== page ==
Physician Assistant fulfills her passion in Cooperstown, N.D.
It’s an age-old question for rural healthcare facilities across the state and country: How do we attract new, young health professionals to our rural town?
One rural community in North Dakota has cracked the case by hiring a newly graduated physician assistant (PA).
Cooperstown Medical Center
Cooperstown, N.D., is located in the east-central part of the state, 84 miles from Grand Forks, 65 miles from Jamestown, and 90 miles from Fargo. The town is home to Cooperstown Medical Center (CMC)—a clinic, hospital, and nursing home all under one roof. In this rural community, local access to healthcare is vital for patients, who would otherwise have a daunting travel schedule to receive even the most basic care.
Larissa Haug is CMC’s newest PA, as well as the town’s newest resident. After completing UND’s PA program in June 2018, Haug began working at CMC in July, just weeks after graduation. She and her husband made the decision to move to Cooperstown rather than to commute from a larger town.
“I thought it was really important for us to live in Cooperstown,” Haug said. “They have had some turnover in recent years, and patients needed to see a provider willing to commit and live in town. This was part of the discussion during my recruitment phase, and I am glad we did it.”
Hailing from Neche, N.D., Haug has always had an interest in rural medicine. Although her hometown did not have a clinic, the nearest hospital in Cavalier, N.D., made a huge impact on her growing up. Specifically, Haug remembers the positive impression that the local team of rural providers and caregivers in Cavalier made while both of her grandparents received extended inpatient medical care.
“I remember the relationship my family all formed with the provider, and I thought it must be really special to have that with your patients,” Haug said.
This facet of rural practice has certainly carried through to this day. Although Haug has been practicing for less than a year, she points to the relationships she has developed with her patients as the highlight of her time in Cooperstown so far.
“In rural practice, I feel that the relationships with patients are so much stronger,” she said. “I feel very appreciated by my patients, and it’s a huge honor to be trusted with their care.”
Haug did most of her clinical training at Pembina County Memorial Hospital and CliniCare in Cavalier, a hospital and a team of providers she has been familiar with since she was a child. However, because the hospital and clinic in Cavalier didn’t have a job opening for her, Haug’s job search expanded to other rural areas of the state. She heard about a position in Cooperstown from a Physician Assistant Studies program classmate. The classmate’s father, Dr. Jon Berg, is the medical director in Cooperstown. With nearly 40 years of practice experience, Dr. Berg visits Cooperstown weekly and serves as Haug’s supervising physician and mentor.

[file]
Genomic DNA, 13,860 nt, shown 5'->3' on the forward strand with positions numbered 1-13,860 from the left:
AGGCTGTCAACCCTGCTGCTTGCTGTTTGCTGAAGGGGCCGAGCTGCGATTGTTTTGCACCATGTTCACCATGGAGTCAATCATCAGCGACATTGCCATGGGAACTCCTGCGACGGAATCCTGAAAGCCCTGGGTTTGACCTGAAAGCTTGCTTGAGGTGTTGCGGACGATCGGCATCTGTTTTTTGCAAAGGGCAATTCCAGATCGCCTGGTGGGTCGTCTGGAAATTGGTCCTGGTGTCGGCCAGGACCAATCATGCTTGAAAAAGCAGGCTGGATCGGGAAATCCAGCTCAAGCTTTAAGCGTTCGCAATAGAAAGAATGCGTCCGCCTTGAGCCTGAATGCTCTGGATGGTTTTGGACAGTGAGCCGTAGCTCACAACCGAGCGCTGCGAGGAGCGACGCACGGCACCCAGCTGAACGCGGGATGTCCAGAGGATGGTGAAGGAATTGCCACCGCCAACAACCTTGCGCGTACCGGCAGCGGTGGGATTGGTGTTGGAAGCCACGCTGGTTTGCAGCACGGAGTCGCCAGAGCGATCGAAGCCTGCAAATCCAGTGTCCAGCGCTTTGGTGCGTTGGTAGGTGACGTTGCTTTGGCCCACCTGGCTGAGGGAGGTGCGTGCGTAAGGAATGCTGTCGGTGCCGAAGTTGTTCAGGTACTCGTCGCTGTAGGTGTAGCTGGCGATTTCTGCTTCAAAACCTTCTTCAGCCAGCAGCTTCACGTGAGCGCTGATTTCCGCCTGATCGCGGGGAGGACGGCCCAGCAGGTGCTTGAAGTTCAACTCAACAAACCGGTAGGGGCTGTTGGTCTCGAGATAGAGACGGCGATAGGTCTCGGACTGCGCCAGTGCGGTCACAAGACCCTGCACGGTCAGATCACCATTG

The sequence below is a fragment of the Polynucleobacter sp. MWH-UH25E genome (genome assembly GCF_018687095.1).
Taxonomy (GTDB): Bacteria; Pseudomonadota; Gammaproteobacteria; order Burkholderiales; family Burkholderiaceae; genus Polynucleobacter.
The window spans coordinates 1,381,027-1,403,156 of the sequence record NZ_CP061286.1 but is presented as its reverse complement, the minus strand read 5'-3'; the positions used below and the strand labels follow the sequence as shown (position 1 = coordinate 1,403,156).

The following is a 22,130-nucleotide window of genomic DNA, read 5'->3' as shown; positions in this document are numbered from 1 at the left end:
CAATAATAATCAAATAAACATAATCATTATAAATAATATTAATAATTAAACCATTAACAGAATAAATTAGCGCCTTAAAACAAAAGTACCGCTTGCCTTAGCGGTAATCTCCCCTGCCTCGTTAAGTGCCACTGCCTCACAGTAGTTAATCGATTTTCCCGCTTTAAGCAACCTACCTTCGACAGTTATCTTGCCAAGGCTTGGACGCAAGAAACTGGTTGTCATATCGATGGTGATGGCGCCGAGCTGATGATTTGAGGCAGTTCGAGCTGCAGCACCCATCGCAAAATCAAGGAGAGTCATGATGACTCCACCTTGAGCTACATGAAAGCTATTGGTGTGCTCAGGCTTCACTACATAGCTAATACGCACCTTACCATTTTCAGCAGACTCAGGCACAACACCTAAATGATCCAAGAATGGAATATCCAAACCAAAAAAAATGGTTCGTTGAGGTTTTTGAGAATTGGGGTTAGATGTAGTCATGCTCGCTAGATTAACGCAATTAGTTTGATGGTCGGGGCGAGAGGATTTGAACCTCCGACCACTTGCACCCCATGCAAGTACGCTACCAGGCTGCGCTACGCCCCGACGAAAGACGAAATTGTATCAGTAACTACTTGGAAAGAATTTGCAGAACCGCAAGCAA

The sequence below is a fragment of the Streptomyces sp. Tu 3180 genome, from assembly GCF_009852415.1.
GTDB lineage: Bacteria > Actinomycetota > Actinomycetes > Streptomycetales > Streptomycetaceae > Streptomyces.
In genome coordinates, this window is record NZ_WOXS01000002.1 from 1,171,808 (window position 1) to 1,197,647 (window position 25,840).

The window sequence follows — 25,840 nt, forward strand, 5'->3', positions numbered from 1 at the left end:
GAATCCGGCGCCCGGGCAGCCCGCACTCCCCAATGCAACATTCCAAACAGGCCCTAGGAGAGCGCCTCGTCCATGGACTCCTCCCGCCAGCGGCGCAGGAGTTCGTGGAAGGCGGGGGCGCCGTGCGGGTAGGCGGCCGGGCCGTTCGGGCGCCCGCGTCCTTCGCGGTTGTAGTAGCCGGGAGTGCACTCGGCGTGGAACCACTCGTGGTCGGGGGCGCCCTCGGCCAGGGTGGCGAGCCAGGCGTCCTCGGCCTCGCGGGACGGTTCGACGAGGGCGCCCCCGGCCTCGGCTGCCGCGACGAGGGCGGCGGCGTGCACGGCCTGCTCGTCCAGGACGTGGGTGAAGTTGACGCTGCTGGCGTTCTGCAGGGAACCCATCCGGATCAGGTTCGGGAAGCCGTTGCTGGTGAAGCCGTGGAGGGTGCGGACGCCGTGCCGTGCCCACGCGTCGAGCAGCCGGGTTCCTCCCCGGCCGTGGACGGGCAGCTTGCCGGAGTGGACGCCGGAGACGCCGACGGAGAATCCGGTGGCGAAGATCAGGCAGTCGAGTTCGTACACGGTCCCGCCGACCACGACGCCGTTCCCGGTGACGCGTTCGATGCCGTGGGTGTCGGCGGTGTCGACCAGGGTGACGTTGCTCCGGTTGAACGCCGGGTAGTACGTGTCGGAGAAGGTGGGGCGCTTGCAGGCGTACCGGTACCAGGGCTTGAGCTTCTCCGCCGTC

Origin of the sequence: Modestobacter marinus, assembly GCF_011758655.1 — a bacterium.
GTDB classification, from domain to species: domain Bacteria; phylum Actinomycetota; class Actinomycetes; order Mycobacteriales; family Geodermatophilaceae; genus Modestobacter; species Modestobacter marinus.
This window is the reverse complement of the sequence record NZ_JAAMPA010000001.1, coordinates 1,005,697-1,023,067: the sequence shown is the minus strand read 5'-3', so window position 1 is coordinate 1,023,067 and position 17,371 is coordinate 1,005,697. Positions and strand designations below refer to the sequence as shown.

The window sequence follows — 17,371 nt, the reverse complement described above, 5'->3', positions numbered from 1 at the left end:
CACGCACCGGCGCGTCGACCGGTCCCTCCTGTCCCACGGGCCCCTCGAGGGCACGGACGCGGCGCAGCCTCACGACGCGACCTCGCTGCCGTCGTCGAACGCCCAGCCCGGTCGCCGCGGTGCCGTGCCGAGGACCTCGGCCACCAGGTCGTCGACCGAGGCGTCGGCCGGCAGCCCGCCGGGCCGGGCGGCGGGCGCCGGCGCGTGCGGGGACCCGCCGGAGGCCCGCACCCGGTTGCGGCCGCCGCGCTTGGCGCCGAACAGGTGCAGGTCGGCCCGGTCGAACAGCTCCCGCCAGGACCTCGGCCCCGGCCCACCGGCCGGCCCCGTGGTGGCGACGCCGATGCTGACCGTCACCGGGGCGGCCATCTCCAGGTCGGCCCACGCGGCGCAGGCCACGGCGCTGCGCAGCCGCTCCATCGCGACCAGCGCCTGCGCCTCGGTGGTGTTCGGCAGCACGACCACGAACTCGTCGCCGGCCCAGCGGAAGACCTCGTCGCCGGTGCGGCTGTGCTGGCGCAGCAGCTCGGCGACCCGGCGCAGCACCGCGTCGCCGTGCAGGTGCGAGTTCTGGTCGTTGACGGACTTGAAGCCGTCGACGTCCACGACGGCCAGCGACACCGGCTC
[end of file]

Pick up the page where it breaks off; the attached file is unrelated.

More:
“Being a provider is much different than being a student,” Haug said. “It was terrifying to start, and I am continually double, triple, and quadruple checking myself to be sure I am doing everything right.”
Having support and using available resources has helped Haug’s transition. She added that Dr. Berg has been a Godsend.
“In a rural practice, you’re often the only provider, and you have to be resourceful to get patients the care they need,” Haug said. “At first, I was worried about the opinions of others, and that if I needed to call anyone to ask a question, it would seem silly. You get over that quickly when you realize it’s more important to provide the right care than to worry about sounding silly.”
In addition to Dr. Berg’s help, Haug relies on the nurse practitioner and director of nursing, as well as using phone consult capabilities with larger health systems in the state. She added that Avera E-Emergency, based out of Sioux Falls, S.D., is a service she uses almost every time she is in the emergency room.
“It’s a service CMC pays for whether we use it or not, so I use it for checks and balances, as well as help and advice when I need it,” Haug said.
Recruitment AND Retention
The Center for Rural Health at the UND School of Medicine & Health Sciences and the North Dakota Primary Care Office concentrate not only on the recruitment of providers to rural communities, but also retention for years to come. These offices are responsible for managing and/or promoting the several loan repayment programs offered to health care providers through the State of North Dakota. Haug is in the midst of applying to one such program, which will provide her monetary compensation to help pay off outstanding educational loans. Her particular program offers medical providers financial support in exchange for two initial years of service in an underserved area of the state, with the option to renew the loan repayment agreement for additional years of service.
Furthermore, Haug and her husband have already taken the big step of purchasing a home in Cooperstown, a good indicator of long-term retention.
“I feel like North Dakota has a great focus on rural communities and helps them keep the health care services that already exist,” Haug said.
As for her practice, Haug looks forward to building strong relationships with her patients and admires her colleagues who have established community roots already.
“I sometimes wish I had grown up here so I would know the background of my patients and their family members like I did in my clinical experience,” Haug said. “But that will come with time. I know I’ll get there.”